So, where to start. Well... again Minimum Viable Product is where to start. you should definitely look up Fighting game Engines or even look into Unity or others. and in terms of art (after you've finished the MVP stage) if you can't make ur own try networking with people... like the people on this forum cuz everyone here seems pretty cool.

    also I forgot to mention programming.. again if you need people to help don't feel shy on asking people. But if your wanting to do that yourself I guess it would be good if you got to know the Language's and stuff. here - C# Tutorial
    That's a.. C# tutorial thingy. C# seems to be quite a common language. but it certainly isn't the only one.

    here's a playlist on Youtube I made with a few cool game dev stuff. also have you watched the work streams by MANE6? they are VERY chill and fun to watch. So you think you can make games? - YouTube

    I should have probably asked what you CAN do and what you know. like. how much of this stuff do you know already?
     
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  12. ty4brawl

    ty4brawl Alquacka
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    We both know a bit about coding, him more than me, and we have the characters in mind. I especially love the idea of one of the characters I made, so even if the game doesn't become a reality, I'll try and make OC art of her and maybe rp as her somewhere. We both are decently skilled at editing stuff, including having dabled in sprite work, though I think it work better if the character models were more than basic sprites. I won't get into the unique aspects and ideas for it out of pm though.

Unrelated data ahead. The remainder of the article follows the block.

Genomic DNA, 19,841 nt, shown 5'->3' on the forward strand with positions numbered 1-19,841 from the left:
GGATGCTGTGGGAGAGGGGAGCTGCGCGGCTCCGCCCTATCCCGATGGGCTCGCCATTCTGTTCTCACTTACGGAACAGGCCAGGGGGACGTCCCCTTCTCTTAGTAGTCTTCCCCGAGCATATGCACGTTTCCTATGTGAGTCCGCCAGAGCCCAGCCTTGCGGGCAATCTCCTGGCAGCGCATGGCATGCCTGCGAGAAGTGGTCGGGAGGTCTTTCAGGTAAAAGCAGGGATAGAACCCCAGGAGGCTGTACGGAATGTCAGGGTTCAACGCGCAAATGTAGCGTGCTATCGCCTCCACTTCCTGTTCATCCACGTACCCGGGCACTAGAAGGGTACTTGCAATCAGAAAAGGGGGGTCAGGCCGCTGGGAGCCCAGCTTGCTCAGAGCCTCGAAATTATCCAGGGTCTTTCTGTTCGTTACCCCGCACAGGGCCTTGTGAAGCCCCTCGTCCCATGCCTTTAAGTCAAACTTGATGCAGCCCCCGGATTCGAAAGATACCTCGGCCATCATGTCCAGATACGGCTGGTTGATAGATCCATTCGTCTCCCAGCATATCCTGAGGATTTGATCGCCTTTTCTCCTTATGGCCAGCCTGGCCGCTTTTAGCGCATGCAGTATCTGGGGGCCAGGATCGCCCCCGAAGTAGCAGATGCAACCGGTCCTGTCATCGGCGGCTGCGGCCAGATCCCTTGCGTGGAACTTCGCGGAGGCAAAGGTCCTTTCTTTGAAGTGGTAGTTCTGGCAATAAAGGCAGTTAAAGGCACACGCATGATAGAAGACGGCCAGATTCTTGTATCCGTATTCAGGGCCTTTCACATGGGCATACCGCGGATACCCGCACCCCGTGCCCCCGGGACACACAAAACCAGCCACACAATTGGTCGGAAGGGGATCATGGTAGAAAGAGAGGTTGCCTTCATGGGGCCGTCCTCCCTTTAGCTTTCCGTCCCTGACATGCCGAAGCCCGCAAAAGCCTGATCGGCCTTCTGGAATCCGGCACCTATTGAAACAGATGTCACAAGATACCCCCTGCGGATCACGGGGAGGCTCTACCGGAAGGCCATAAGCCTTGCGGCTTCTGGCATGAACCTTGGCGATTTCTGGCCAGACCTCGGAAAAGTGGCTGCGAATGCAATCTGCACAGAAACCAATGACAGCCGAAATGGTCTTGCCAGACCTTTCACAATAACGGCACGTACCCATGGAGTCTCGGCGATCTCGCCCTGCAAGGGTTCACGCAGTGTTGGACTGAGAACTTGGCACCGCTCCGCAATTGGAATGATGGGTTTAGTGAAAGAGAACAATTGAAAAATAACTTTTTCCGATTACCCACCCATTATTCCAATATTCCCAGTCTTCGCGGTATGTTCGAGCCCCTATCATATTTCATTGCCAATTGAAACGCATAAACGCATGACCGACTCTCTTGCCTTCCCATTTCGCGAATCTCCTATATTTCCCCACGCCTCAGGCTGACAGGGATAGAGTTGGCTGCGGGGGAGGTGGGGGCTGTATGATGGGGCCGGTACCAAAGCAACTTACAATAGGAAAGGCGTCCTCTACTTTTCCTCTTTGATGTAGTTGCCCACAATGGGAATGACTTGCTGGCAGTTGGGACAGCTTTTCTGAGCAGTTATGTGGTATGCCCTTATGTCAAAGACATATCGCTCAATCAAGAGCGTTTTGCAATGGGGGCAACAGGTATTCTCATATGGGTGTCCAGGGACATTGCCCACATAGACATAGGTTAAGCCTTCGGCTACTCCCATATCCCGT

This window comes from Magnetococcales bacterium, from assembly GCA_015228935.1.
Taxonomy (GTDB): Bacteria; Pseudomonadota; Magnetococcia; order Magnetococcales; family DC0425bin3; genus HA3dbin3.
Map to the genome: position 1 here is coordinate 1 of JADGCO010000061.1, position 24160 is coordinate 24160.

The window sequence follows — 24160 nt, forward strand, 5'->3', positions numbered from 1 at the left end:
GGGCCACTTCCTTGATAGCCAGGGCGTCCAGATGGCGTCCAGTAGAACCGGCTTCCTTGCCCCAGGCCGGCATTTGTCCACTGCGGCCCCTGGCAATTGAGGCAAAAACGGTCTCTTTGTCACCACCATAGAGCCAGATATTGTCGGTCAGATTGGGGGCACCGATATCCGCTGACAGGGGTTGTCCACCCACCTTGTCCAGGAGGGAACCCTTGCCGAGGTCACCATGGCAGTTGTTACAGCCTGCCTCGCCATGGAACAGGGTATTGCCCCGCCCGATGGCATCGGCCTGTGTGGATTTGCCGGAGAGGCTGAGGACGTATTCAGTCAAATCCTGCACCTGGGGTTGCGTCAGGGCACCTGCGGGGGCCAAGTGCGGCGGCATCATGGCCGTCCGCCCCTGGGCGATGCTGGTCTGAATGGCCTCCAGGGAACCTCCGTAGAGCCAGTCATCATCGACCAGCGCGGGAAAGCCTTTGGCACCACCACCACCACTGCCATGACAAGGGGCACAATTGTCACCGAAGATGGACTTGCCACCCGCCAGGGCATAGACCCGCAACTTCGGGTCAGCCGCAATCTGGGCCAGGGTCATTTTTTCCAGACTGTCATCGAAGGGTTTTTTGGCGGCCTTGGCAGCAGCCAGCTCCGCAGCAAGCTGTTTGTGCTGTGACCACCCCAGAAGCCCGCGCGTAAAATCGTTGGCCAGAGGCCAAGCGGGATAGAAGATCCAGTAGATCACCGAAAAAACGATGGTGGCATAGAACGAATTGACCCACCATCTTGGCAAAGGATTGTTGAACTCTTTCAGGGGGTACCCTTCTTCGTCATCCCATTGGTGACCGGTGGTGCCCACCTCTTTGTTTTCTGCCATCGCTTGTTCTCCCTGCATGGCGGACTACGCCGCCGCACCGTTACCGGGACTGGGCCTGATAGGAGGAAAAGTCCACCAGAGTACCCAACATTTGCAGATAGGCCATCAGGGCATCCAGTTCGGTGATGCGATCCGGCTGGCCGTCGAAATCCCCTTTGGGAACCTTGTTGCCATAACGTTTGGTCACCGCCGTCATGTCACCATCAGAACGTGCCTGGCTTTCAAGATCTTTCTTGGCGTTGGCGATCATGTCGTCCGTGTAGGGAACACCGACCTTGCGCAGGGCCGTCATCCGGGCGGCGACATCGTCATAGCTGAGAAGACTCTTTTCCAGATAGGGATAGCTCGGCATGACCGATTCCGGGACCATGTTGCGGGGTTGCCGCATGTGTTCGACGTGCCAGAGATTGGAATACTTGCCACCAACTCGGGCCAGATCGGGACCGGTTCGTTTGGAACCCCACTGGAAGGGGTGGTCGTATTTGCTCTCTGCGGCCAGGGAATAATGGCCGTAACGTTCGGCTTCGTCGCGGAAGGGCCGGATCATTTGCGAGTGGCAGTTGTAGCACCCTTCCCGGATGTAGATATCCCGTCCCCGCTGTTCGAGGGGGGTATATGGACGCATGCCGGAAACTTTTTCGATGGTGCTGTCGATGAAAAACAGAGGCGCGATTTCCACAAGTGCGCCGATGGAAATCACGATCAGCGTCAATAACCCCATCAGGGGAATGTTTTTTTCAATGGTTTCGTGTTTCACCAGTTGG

13. Salty Beef

    Salty Beef Here we are, a 'buncha Fluffernutter's...

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    it sounds like to me you have what you need. you know a little more about coding than us, you have your ideas, and you've dabbled with sprites. the most me and my bro have done is dabble with Unity.. like once. we started a tutorial but didn't finish it. but now I know about scripts, so thats cool i guess. I still don't know the scripts.. uhh how should I put it.. little slang terms? that's why I looked up that C# tutorial. was hoping to find out... still need to read it..

    seriously, you might could start your MVP if you find a simple to use program. like what Anukan was mentioning, the HTML5 and Superpowers — Free 2D+3D game maker, open source thingy. I never heard of that before now but I'll probably look into it myself. My bro bought a game making kit on steam called game guru. //www.youtube.com/watch?v=rXm0e4uRP10 Which it sounds like he wants to start by making small things on it, which of course is a-okay but I'm worried we won't actually learn programming.. guess its a start though.
     
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  14. Alevgor